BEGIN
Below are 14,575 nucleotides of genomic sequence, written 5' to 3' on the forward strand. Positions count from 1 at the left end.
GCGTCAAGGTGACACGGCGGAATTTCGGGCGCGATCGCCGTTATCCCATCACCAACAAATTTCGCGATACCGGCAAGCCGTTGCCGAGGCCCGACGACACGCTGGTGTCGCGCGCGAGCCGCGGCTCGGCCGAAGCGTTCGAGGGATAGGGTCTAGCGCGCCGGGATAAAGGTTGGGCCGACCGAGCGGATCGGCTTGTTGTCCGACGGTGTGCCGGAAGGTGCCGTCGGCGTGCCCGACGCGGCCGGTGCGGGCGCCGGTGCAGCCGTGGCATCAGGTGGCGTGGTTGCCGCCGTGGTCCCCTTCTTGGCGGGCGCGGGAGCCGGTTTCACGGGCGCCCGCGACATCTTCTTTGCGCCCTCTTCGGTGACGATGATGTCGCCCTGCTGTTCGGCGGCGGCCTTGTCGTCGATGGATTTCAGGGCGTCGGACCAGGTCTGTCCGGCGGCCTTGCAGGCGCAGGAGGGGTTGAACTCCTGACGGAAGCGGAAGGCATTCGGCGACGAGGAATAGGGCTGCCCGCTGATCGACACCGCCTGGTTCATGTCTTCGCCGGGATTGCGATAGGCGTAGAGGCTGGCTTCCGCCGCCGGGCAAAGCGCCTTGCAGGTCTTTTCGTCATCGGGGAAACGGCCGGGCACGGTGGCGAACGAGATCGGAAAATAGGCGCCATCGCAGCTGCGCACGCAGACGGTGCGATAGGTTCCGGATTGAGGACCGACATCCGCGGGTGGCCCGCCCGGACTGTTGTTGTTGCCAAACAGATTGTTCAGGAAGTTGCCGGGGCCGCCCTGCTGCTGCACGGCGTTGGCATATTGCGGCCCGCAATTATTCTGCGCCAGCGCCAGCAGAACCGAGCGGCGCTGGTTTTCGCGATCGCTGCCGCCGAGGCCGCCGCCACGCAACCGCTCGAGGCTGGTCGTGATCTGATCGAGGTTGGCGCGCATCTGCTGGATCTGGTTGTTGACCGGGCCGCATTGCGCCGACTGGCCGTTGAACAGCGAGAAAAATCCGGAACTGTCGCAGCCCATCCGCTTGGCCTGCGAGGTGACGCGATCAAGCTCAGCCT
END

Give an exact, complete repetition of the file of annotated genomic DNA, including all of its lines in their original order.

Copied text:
Below are 14,575 nucleotides of genomic sequence, written 5' to 3' on the forward strand. Positions count from 1 at the left end.
GCGTCAAGGTGACACGGCGGAATTTCGGGCGCGATCGCCGTTATCCCATCACCAACAAATTTCGCGATACCGGCAAGCCGTTGCCGAGGCCCGACGACACGCTGGTGTCGCGCGCGAGCCGCGGCTCGGCCGAAGCGTTCGAGGGATAGGGTCTAGCGCGCCGGGATAAAGGTTGGGCCGACCGAGCGGATCGGCTTGTTGTCCGACGGTGTGCCGGAAGGTGCCGTCGGCGTGCCCGACGCGGCCGGTGCGGGCGCCGGTGCAGCCGTGGCATCAGGTGGCGTGGTTGCCGCCGTGGTCCCCTTCTTGGCGGGCGCGGGAGCCGGTTTCACGGGCGCCCGCGACATCTTCTTTGCGCCCTCTTCGGTGACGATGATGTCGCCCTGCTGTTCGGCGGCGGCCTTGTCGTCGATGGATTTCAGGGCGTCGGACCAGGTCTGTCCGGCGGCCTTGCAGGCGCAGGAGGGGTTGAACTCCTGACGGAAGCGGAAGGCATTCGGCGACGAGGAATAGGGCTGCCCGCTGATCGACACCGCCTGGTTCATGTCTTCGCCGGGATTGCGATAGGCGTAGAGGCTGGCTTCCGCCGCCGGGCAAAGCGCCTTGCAGGTCTTTTCGTCATCGGGGAAACGGCCGGGCACGGTGGCGAACGAGATCGGAAAATAGGCGCCATCGCAGCTGCGCACGCAGACGGTGCGATAGGTTCCGGATTGAGGACCGACATCCGCGGGTGGCCCGCCCGGACTGTTGTTGTTGCCAAACAGATTGTTCAGGAAGTTGCCGGGGCCGCCCTGCTGCTGCACGGCGTTGGCATATTGCGGCCCGCAATTATTCTGCGCCAGCGCCAGCAGAACCGAGCGGCGCTGGTTTTCGCGATCGCTGCCGCCGAGGCCGCCGCCACGCAACCGCTCGAGGCTGGTCGTGATCTGATCGAGGTTGGCGCGCATCTGCTGGATCTGGTTGTTGACCGGGCCGCATTGCGCCGACTGGCCGTTGAACAGCGAGAAAAATCCGGAACTGTCGCAGCCCATCCGCTTGGCCTGCGAGGTGACGCGATCAAGCTCAGCCT